National Inquiry into Missing and Murdered Indigenous Women and Girls

The Government of Canada launched a national inquiry into missing and murdered Indigenous women and girls, independent from the federal government.

Towards a national action plan

Building on the Calls for Justice made by the national inquiry, we are working with provinces, territories, Indigenous organizations and communities across the country to create a national action plan. Learn more:

To learn more about the inquiry, please visit the inquiry's website and consult:

Support line for those affected by missing and murdered Indigenous women and girls

This website deals with topics which may negatively impact the reader due to its subject matter. The Government of Canada recognizes the need for safety measures to minimize the risks associated with traumatic subject matter. For immediate emotional assistance, call 1-844-413-6649. This is a national, toll-free 24/7 crisis call line providing support for anyone who requires emotional assistance related to missing and murdered Indigenous women and girls. You can also access long-term health support services such as mental health counselling, community-based emotional support and cultural services and some travel costs to see Elders and traditional healers.

Services and information

About the independent inquiry

Learn about the mandate, scope, timeframe and budget of the inquiry.

Addressing the interim report

Learn how the Government of Canada is responding to some of the recommendations in the interim report.

About the commissioners

Learn about the commissioners who will be leading the inquiry, how they were chosen and what they will do.

Health support services

Access mental health counselling and community-based cultural support services if you or someone you know has been affected by this issue.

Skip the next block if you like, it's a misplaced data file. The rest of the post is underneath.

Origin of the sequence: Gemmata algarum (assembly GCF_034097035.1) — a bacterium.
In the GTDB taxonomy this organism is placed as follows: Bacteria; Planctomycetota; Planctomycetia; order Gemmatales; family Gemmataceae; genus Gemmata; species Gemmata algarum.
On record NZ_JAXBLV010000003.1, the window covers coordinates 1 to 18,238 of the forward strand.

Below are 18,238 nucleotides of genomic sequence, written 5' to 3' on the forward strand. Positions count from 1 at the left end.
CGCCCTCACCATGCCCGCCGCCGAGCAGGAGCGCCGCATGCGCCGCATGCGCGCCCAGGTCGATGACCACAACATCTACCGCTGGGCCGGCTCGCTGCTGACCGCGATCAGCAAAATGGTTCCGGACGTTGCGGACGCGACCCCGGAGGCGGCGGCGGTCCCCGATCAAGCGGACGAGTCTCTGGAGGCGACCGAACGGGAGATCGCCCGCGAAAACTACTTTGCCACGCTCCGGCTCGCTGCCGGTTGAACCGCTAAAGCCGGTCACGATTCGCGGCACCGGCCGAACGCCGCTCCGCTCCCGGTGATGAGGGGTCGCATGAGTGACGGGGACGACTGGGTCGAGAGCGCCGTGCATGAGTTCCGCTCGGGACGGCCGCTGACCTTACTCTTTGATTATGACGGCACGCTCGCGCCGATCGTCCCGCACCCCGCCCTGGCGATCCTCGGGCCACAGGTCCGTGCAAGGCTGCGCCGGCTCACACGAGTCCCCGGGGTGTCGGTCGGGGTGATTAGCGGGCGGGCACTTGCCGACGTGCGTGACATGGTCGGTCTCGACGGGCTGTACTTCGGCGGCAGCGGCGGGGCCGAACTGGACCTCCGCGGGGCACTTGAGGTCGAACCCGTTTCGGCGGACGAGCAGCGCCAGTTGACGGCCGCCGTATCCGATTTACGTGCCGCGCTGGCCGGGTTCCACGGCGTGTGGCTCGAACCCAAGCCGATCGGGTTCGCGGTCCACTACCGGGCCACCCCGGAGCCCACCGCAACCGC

Terms of reference

Consult the terms of reference.

Violence and abuse prevention programs

Find Government of Canada programs to help end violence against Indigenous women and girls.

Pre-inquiry design process

Learn how victims' families, stakeholders and Canadians participated in the design of the inquiry, and find summaries of the design meetings.

Government of Canada news

Find news releases, statements, videos and resources on the inquiry from the Government of Canada.

Background on the inquiry

Find out why the Government of Canada committed to launching a national inquiry into missing and murdered Indigenous women and girls.

Family Information Liaison Units

Family members seeking information about their missing or murdered loved one can access Family Information Liaison Units.

About the artist

This image is a reproduction of Plains Cree artist Ruth Cuthand's acrylic on canvas How Much Was Forgotten, from the collection of Indigenous and Northern Affairs Canada. Reproduced with the permission of Ruth Cuthand.

The use of red dresses to represent missing and murdered Indigenous women and girls was originated by Métis artist Jaime Black in 2010. In her exhibit The REDress Project, Black displayed over one hundred red dresses around the University of Winnipeg campus to raise awareness about this issue. Today red dresses continue to be used across Canada as a representation of the Indigenous women and girls lost to violent crime and as a call for action to prevent future violence.

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